In the late 1980s and early 1990s, John Moritz started a reading series and asked me to join an advisory group for the "Literary Ephemera" at the University of Kansas' Kenneth Spencer Research Library. The group included Moritz, Kenneth Irby, myself, and Rob Melton, founder of this collection now known as the New American Poetry Collection. We met regularly and planned for readers to visit Lawrence in association with the collection. These included Joanne Kyger, Robert Duncan, Edward Dorn, Tom Raworth, and others. A belated thank you to John Moritz, who demonstrated the importance of individual support of such endeavors.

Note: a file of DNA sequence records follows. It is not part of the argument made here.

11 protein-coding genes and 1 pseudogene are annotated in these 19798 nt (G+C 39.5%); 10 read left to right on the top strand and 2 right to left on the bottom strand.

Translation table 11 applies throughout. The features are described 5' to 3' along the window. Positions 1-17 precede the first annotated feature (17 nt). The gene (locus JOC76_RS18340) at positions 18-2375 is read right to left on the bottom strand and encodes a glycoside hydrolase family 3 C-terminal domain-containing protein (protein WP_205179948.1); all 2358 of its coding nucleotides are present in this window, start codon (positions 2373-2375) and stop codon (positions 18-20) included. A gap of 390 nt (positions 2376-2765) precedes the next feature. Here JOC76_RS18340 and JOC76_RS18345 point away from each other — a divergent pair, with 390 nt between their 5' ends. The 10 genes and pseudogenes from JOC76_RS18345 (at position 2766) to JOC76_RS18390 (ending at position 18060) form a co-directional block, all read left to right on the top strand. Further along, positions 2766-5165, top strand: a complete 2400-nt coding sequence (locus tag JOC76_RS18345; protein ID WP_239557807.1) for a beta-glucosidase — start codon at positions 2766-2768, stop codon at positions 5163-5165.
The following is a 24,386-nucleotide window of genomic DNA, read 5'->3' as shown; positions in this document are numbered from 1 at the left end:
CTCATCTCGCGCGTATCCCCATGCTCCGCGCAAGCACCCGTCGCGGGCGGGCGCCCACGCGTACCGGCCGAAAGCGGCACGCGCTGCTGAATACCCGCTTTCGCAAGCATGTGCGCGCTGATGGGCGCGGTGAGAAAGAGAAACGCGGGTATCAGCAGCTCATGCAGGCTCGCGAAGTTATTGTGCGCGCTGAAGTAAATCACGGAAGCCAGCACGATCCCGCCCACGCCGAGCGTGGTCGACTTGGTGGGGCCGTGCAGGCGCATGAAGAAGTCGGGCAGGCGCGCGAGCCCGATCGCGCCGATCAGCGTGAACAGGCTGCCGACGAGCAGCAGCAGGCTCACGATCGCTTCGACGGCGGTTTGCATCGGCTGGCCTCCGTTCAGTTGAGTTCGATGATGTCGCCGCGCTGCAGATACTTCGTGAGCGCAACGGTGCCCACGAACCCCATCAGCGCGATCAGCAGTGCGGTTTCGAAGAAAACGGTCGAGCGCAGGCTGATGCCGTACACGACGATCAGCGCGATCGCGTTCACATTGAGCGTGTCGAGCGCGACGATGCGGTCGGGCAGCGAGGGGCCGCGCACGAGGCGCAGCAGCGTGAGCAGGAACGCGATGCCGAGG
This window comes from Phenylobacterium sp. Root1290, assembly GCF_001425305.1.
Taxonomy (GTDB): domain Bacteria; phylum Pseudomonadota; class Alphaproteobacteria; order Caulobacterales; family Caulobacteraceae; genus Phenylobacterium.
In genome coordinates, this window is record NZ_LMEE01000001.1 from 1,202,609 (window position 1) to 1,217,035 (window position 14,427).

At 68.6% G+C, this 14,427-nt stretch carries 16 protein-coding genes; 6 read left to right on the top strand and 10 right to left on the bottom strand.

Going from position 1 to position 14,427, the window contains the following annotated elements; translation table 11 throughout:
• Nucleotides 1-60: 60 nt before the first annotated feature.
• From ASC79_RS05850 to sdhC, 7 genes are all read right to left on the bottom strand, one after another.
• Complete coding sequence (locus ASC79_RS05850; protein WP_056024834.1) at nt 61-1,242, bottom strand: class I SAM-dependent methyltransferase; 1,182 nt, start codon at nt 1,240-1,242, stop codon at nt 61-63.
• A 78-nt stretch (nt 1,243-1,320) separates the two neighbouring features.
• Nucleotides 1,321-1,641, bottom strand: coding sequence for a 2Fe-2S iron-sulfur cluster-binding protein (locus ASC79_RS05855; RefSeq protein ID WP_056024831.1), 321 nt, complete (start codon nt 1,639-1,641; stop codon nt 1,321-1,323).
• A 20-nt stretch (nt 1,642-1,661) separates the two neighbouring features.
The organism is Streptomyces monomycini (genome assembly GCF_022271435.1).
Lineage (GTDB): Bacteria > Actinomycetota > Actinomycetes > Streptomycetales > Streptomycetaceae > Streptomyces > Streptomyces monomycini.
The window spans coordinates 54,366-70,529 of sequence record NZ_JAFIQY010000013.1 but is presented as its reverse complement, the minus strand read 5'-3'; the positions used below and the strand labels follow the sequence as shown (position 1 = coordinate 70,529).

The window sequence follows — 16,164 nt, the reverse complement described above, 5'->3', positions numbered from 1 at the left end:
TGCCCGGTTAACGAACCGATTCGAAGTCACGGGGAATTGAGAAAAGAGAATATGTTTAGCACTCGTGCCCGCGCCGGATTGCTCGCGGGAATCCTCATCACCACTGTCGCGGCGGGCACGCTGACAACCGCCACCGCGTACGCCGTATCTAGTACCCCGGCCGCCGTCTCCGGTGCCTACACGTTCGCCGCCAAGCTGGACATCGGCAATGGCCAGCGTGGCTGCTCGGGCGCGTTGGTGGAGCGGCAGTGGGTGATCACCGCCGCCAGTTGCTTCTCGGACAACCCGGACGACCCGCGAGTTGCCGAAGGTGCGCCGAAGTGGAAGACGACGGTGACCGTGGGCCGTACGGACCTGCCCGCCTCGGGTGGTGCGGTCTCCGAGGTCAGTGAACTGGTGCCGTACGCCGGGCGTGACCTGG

Since that time I have been aware of how important libraries are as vibrant vessels that hold and celebrate poetry as well as many other kinds of texts and artifacts. Language is something we learn all our lives, and as Leslie Marmon Silko explains in the novel Ceremony, it is “a continuing process,” connected to a webwork, and each word has a history of its uses. Each word is refreshed each time we use it.
I so appreciate this wonderful literary tradition we share, in all its permutations. And I thank you for sharing this moment with me and the literary community we form together.